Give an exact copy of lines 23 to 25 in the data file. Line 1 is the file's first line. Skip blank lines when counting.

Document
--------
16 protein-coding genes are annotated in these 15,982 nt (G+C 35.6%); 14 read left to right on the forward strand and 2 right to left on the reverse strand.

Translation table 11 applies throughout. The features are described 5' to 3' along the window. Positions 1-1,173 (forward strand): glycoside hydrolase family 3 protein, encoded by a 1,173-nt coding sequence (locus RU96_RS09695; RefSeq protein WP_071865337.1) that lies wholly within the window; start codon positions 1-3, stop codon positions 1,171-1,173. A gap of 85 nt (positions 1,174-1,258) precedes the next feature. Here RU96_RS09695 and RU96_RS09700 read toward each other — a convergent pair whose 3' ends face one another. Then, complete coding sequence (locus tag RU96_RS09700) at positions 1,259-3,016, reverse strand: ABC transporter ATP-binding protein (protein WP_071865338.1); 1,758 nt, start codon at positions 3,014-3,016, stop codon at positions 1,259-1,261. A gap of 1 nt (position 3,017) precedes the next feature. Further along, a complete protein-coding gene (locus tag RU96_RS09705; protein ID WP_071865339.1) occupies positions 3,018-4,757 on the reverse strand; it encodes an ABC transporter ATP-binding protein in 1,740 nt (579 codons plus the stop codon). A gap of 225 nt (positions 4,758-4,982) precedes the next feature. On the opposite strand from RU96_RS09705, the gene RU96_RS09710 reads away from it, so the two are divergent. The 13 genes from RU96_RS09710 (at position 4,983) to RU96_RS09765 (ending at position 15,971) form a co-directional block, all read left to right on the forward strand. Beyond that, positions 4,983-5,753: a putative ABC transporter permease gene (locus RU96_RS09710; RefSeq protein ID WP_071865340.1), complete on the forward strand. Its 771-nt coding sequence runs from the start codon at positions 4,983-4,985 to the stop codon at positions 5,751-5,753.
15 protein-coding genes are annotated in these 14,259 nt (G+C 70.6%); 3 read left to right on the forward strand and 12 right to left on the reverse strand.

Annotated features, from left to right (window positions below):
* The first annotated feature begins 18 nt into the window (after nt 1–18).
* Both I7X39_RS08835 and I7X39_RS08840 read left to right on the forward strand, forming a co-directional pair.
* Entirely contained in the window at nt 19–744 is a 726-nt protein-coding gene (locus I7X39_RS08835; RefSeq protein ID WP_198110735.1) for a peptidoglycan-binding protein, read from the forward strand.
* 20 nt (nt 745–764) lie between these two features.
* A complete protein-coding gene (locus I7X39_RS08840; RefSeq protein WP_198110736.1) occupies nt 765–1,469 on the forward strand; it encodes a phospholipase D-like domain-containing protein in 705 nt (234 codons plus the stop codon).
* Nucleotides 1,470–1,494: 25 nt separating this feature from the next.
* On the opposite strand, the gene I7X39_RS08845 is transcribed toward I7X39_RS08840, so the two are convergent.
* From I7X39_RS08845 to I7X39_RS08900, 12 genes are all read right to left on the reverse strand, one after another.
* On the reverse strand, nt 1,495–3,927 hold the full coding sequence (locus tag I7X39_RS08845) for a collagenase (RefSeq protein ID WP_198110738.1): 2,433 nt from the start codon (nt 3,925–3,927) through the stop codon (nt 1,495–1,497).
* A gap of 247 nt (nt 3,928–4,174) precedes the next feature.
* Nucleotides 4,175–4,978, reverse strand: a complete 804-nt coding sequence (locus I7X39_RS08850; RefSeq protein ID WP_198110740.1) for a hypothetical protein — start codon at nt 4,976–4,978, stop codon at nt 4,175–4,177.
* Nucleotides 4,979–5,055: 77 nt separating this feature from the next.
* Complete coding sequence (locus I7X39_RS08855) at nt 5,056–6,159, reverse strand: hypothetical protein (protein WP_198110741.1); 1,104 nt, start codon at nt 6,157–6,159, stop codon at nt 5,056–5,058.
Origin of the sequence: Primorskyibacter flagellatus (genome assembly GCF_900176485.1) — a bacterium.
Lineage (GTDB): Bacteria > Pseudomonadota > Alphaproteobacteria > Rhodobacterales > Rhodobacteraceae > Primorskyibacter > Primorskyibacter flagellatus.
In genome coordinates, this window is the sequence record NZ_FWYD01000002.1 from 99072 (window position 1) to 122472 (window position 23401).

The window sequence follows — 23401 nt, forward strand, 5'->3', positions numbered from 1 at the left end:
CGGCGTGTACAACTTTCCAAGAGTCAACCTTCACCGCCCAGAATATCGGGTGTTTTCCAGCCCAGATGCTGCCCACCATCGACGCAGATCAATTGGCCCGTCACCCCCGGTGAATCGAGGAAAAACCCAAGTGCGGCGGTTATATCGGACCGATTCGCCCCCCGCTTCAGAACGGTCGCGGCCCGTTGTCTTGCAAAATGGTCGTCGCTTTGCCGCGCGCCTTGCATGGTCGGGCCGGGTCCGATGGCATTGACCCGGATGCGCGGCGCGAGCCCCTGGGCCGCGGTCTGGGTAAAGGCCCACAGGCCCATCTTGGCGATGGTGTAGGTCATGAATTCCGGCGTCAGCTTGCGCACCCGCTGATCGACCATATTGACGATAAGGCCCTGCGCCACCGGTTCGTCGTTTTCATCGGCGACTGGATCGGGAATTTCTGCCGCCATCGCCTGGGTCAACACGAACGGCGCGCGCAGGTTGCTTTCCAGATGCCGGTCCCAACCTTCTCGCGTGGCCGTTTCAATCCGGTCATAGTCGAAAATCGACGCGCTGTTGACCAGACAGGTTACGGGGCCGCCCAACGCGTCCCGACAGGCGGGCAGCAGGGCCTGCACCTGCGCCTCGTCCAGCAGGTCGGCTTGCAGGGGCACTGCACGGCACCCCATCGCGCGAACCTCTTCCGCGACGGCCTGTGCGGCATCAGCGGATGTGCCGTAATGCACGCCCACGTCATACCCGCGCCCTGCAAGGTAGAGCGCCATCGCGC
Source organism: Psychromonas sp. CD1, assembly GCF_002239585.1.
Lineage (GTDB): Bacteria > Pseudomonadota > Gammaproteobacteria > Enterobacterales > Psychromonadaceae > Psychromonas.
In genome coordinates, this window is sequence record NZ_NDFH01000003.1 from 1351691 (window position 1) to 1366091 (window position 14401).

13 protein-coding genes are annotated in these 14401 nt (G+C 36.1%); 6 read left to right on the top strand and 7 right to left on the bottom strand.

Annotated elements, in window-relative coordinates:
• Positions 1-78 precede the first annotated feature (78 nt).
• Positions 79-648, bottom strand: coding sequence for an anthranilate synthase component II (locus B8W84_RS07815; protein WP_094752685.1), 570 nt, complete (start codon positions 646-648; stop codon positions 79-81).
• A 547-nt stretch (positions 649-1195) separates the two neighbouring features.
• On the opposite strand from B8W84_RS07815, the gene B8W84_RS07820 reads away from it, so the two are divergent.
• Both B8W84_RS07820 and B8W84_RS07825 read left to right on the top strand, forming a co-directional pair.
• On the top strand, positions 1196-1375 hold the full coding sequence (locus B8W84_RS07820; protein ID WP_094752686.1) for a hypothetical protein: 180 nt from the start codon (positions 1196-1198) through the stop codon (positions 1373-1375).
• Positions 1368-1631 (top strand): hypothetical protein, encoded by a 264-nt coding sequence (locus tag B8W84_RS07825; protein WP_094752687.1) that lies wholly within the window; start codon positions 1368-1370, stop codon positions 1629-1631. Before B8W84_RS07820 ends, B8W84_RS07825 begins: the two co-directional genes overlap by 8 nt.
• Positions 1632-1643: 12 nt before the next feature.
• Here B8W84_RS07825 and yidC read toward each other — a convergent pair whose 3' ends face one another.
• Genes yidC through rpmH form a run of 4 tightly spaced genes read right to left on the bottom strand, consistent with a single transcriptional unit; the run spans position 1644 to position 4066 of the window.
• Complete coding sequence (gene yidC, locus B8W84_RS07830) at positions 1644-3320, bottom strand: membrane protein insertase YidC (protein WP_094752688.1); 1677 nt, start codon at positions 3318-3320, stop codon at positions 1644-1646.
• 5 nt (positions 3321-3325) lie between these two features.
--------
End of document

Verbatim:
Source organism: Psychromonas sp. CD1, assembly GCF_002239585.1.
Lineage (GTDB): Bacteria > Pseudomonadota > Gammaproteobacteria > Enterobacterales > Psychromonadaceae > Psychromonas.
In genome coordinates, this window is sequence record NZ_NDFH01000003.1 from 1351691 (window position 1) to 1366091 (window position 14401).